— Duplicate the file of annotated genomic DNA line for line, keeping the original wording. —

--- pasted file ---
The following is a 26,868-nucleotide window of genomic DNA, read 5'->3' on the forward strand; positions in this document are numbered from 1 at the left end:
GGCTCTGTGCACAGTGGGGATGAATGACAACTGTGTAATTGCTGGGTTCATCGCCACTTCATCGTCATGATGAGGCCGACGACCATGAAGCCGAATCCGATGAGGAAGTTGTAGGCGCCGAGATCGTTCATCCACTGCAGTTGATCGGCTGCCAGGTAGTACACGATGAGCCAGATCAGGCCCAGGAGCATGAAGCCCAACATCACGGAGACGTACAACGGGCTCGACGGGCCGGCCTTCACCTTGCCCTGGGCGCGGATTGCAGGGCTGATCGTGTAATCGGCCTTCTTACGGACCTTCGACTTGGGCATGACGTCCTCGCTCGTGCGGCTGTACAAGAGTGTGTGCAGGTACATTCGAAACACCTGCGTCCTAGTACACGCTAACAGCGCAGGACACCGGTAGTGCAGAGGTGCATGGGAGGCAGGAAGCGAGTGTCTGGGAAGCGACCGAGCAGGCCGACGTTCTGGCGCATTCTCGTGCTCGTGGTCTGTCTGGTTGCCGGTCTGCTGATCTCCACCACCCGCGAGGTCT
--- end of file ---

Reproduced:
The following is a 26,868-nucleotide window of genomic DNA, read 5'->3' on the forward strand; positions in this document are numbered from 1 at the left end:
GGCTCTGTGCACAGTGGGGATGAATGACAACTGTGTAATTGCTGGGTTCATCGCCACTTCATCGTCATGATGAGGCCGACGACCATGAAGCCGAATCCGATGAGGAAGTTGTAGGCGCCGAGATCGTTCATCCACTGCAGTTGATCGGCTGCCAGGTAGTACACGATGAGCCAGATCAGGCCCAGGAGCATGAAGCCCAACATCACGGAGACGTACAACGGGCTCGACGGGCCGGCCTTCACCTTGCCCTGGGCGCGGATTGCAGGGCTGATCGTGTAATCGGCCTTCTTACGGACCTTCGACTTGGGCATGACGTCCTCGCTCGTGCGGCTGTACAAGAGTGTGTGCAGGTACATTCGAAACACCTGCGTCCTAGTACACGCTAACAGCGCAGGACACCGGTAGTGCAGAGGTGCATGGGAGGCAGGAAGCGAGTGTCTGGGAAGCGACCGAGCAGGCCGACGTTCTGGCGCATTCTCGTGCTCGTGGTCTGTCTGGTTGCCGGTCTGCTGATCTCCACCACCCGCGAGGTCT